Stryker (NYSE:SYK) agreed to pony up $80 million to settle a federal beef over its OtisMed subsidiary, after the company and its former CEO pleaded guilty to distributing knee replacement surgery cutting guides without FDA clearance, the company and prosecutors said today.
Stryker agreed to pay $76.6 million plus interest to settle the whistleblower lawsuit, in which OtisMed and former CEO Charlie Chi pleaded guilty, according to the New Jersey U.S. attorney’s office. OtisMed also agreed not to participate in federal healthcare programs for 20 years, according to a press release.
Stryker inherited the beef when it acquired OtisMed in 2009, later offering to pay $33 million to settle the federal investigation. The misconduct occurred before the acquisition and "without Stryker’s prior knowledge or acquiescence," the prosecutors said.
Prosecutors said OtisMed sold more than 18,000 of the devices between May 2006 and September 2009, for revenues of some $27 million. But after an application for 510(k) clearance from the FDA was rejected in 2009, OtisMed’s board unanimously voted to stop shipment. Chi disregarded that vote, the prosecutors said in a prepared statement.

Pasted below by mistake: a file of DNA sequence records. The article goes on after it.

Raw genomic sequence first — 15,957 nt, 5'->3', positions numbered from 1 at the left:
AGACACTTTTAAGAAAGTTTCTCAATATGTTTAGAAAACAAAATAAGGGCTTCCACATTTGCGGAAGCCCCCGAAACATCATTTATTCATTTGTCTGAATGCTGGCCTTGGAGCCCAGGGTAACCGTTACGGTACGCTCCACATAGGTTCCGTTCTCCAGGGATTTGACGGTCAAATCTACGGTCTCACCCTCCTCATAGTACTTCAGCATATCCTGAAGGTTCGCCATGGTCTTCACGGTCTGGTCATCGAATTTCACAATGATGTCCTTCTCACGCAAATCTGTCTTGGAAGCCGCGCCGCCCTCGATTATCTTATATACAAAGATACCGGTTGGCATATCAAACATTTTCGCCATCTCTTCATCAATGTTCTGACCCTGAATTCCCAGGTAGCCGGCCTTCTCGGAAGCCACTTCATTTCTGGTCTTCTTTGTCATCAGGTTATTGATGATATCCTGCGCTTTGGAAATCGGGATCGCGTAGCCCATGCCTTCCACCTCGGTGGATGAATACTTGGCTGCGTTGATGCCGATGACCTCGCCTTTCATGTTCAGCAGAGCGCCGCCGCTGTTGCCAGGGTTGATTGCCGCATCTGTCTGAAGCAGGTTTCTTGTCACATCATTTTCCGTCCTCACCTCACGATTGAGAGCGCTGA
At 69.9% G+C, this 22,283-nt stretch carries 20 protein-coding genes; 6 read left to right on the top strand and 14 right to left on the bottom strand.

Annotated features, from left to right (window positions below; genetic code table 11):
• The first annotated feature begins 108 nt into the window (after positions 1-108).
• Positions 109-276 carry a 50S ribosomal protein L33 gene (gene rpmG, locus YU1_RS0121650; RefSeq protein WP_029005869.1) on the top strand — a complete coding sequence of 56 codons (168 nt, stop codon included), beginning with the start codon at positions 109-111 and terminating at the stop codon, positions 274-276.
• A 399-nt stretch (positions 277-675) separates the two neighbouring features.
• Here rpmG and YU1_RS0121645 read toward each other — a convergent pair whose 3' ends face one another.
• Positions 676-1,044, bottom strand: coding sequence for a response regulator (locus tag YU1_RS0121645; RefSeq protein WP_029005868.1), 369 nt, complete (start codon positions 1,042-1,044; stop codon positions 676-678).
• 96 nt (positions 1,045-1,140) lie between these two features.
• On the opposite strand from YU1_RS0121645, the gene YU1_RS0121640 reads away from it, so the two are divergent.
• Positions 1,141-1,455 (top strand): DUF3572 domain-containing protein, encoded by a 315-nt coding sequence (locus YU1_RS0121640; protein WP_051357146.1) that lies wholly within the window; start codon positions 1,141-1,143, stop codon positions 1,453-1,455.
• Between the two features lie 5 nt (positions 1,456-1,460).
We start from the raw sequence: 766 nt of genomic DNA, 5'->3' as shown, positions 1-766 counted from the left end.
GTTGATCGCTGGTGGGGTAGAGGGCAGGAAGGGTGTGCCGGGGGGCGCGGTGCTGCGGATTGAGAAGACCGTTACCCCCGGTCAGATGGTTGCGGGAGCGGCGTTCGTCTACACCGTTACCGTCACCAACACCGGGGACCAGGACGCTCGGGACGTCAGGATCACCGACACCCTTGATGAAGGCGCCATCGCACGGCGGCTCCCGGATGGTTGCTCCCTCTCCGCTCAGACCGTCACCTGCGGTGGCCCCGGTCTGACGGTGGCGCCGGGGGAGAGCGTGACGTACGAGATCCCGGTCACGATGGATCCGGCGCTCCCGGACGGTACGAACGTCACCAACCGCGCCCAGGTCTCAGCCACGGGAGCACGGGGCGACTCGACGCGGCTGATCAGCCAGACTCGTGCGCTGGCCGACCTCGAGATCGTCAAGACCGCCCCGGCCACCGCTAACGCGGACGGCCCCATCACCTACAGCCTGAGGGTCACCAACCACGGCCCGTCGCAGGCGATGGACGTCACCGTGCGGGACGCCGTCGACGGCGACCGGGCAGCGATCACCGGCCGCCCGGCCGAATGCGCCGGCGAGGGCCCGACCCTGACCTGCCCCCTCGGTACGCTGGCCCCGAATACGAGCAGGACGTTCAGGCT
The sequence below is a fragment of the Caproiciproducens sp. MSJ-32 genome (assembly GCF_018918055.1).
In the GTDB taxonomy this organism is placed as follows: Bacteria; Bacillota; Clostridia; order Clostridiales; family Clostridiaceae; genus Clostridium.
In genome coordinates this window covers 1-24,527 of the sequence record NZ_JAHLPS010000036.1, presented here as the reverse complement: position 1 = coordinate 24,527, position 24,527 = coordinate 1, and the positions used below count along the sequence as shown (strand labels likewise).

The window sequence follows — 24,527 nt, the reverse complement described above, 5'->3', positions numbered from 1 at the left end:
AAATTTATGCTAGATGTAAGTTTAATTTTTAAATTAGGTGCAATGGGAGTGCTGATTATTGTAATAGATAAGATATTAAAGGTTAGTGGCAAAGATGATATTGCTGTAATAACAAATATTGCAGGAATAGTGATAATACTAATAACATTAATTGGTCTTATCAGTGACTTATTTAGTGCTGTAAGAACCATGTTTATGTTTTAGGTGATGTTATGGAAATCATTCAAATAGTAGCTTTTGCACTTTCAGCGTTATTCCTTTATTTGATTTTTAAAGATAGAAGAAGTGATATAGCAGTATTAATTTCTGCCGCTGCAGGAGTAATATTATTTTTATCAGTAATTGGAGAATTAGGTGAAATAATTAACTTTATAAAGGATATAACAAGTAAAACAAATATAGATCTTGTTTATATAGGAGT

“Chi directed OtisMed employees to organize a mass shipment of all OtisKnee devices that had been manufactured but had not yet been shipped and suggested ways for the employees to hide the shipments from FDA regulators," according to the release. "At Chi’s direction, OtisMed shipped approximately 218 OtisKnee guides from California to surgeons throughout the United States, including 16 to surgeons in New Jersey. Both Chi and OtisMed admitted that Chi ordered the distribution a week after the FDA denied OtisMed’s request for clearance."
Although Stryker was a distributor for OtisMed at the time, it was unaware of the FDA’s denial of clearance, prosecutors said.
"At the time the shipments were made in September 2009, Stryker executives were not aware that OtisMed and Chi had shipped cutting guides after the FDA had rejected the company’s application for marketing clearance for the device. Stryker, OtisMed’s parent corporation, cooperated with the government with regard to OtisMed’s pre-acquisition conduct throughout the investigation," they said in the statement.
Chi pleaded guilty before U.S. Magistrate Judge Mark Falk to 3 counts of introducing adulterated medical devices in interstate commerce, according to the release, and is slated to be sentenced by Judge Claire Cecchi March 18, 2015. He faces a maximum sentence of 1 year in prison and a $100,000 fine, or twice the gain or loss from the offense, for each count.